Many CPGs are capable of modifying neuronal structure, suggesting that neuronal structure can be modified by activity even in the adult brain. To investigate the molecular mechanisms underlying structural plasticity in the mammalian brain we have a long-standing collaboration with Peter So’s lab in the Department of Mechanical Engineering at MIT to develop multi-photon microscopy for large volume, high resolution imaging of dendritic arbor and synaptic structural dynamics in vivo. Using this system we have imaged and reconstructed the dendritic trees and axon collaterals of neurons in visual cortex of thy1-EGFP transgenic mice. These transgenic mice express EGFP in a random subset of neurons sparsely distributed within the superficial cortical layers that are optically accessible through surgically implanted cranial windows. The images show an abundance of detail, with the basal and apical dendrites instantly recognizable and spines clearly visible. This enables dendritic branch dynamics in individual neurons to be examined over several months. We were the first to reveal that dendritic arbor remodeling in the adult is restricted to inhibitory interneurons (Lee et al., PLoS Biology 2006), that interneuron remodeling is not a feature determined by cell lineage, but rather is imposed by the laminar cortical circuitry (Lee et al., PNAS 2008), and is elicited by sensory experience in an input-specific manner so as to facilitate or attenuate experience-dependent plasticity (Chen et al, Nature Neuroscience 2011). Further we showed that inhibitory dendrite remodeling is a common element of structural plasticity mechanisms built into the neocortical module (Chen et al., J. Neurosci. 2011).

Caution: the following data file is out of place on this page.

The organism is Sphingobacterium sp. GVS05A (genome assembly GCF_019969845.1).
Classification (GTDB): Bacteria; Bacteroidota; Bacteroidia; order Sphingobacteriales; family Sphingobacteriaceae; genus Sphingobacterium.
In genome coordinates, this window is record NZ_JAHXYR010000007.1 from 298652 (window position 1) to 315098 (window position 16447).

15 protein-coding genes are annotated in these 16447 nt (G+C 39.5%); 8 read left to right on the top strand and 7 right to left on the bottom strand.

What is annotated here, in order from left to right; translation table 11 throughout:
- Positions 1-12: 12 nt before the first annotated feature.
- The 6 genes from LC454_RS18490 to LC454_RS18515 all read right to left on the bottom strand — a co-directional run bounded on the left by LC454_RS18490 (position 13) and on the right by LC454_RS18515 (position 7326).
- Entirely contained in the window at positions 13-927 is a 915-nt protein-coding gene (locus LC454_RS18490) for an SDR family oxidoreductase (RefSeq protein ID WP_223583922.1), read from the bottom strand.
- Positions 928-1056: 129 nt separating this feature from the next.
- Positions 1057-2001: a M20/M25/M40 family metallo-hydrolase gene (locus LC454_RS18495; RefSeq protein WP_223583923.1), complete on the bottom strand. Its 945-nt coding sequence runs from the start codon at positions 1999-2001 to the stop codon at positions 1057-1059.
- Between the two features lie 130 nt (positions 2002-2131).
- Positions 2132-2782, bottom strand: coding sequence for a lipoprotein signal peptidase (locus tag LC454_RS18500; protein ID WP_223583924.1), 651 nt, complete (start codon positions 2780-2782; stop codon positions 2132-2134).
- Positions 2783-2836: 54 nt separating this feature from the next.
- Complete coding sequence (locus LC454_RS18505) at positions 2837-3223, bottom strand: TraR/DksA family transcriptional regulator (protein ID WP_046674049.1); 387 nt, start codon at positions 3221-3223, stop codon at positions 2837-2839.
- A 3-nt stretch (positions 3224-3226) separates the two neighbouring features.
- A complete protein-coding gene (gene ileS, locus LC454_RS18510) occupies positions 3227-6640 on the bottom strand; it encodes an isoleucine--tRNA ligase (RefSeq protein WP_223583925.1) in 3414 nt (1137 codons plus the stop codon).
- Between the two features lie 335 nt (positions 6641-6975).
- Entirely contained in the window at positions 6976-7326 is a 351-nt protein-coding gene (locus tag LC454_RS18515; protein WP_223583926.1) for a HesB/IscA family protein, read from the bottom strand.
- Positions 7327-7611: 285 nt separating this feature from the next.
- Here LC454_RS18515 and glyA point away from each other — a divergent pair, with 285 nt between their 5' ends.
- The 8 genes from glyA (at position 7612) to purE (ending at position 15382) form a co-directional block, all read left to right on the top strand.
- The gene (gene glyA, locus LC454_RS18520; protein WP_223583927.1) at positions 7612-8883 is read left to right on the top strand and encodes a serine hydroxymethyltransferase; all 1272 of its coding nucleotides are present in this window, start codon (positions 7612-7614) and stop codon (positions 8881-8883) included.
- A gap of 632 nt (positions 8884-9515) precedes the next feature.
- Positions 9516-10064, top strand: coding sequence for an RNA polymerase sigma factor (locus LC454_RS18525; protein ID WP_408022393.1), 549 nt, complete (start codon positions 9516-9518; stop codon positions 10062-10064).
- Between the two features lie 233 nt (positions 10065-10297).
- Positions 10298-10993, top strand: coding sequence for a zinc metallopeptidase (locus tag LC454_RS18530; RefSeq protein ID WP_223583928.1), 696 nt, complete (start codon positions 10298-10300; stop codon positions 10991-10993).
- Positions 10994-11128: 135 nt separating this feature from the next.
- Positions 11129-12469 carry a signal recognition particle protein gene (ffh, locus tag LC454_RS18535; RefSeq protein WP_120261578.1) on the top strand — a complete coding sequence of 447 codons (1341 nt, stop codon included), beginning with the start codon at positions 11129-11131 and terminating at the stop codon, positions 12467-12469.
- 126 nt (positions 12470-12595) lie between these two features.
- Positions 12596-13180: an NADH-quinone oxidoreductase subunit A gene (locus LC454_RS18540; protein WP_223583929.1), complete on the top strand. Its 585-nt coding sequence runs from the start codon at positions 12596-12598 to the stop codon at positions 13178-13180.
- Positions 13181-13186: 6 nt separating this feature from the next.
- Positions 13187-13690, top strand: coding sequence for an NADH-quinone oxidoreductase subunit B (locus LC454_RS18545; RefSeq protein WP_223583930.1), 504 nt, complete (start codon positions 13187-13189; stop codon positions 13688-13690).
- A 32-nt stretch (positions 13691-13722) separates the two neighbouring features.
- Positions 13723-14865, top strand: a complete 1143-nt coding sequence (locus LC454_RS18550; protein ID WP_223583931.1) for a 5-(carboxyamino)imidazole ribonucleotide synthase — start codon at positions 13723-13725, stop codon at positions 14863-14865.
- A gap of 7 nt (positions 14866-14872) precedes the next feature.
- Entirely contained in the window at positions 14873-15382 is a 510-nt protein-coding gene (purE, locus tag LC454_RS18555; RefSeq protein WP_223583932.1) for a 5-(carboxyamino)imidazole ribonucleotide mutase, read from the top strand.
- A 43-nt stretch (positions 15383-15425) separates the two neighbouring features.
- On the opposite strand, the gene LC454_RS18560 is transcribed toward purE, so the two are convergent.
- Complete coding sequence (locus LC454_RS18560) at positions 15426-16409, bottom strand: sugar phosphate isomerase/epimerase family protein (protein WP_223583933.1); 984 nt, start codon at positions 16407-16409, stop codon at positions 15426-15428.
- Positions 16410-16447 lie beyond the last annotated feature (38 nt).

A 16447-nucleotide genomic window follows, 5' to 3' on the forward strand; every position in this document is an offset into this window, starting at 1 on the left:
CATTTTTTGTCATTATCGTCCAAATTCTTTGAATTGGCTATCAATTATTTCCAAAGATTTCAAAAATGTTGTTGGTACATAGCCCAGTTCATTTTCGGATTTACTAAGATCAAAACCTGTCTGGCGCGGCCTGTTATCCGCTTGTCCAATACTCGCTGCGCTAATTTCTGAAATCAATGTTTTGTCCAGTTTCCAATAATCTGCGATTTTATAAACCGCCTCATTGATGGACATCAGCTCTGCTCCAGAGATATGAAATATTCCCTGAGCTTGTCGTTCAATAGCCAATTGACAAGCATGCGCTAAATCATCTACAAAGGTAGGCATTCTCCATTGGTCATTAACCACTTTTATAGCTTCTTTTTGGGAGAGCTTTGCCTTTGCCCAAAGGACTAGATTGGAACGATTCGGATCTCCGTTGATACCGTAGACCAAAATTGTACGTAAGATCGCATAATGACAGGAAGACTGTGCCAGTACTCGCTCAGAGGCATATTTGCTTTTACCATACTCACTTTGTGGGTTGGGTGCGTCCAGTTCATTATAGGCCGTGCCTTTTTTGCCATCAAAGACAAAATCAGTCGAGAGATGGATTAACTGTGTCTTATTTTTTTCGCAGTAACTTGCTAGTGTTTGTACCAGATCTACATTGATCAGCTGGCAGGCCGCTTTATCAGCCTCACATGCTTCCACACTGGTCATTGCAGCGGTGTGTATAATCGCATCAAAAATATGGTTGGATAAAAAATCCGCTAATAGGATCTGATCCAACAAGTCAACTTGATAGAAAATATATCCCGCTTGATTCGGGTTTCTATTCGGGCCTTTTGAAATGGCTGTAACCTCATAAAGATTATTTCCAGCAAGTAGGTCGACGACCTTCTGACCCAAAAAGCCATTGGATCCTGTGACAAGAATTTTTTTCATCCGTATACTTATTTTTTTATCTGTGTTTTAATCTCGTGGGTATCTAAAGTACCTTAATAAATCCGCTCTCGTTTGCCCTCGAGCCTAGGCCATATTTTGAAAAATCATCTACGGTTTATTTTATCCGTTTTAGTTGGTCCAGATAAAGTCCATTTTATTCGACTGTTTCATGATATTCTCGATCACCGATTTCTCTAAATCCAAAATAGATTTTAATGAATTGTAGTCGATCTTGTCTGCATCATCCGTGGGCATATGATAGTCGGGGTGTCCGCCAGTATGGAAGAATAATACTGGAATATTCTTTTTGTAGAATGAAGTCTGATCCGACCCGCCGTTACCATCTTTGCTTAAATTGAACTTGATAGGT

Once interneurons were recognized as key players in activity-dependent circuit plasticity, a major obstacle to addressing questions regarding inhibitory synapse plasticity as well as how it may be coordinated with excitatory inputs at the dendritic level, has been the inability to visualize inhibitory synapses in vivo. We therefore expanded our high-resolution large volume imaging capabilities with incorporation of two-color multiphoton microscopy to simultaneously monitor both inhibitory synapse and dendritic spine remodeling across the entire dendritic arbor of cortical L2/3 pyramidal neurons in vivo during normal and altered sensory experience. This has allowed us to address, for the first time, fundamental questions about the interplay between excitatory and inhibitory synaptic transmission during normal adult brain function as well as experience-dependent plasticity (Chen et al., Neuron 2012). Currently we are working to integrate additional colors into our imaging set up to enable simultaneous tracking of multiple synaptic and cellular components. We are also interested in integrating Ca+2 imaging with our structural markers.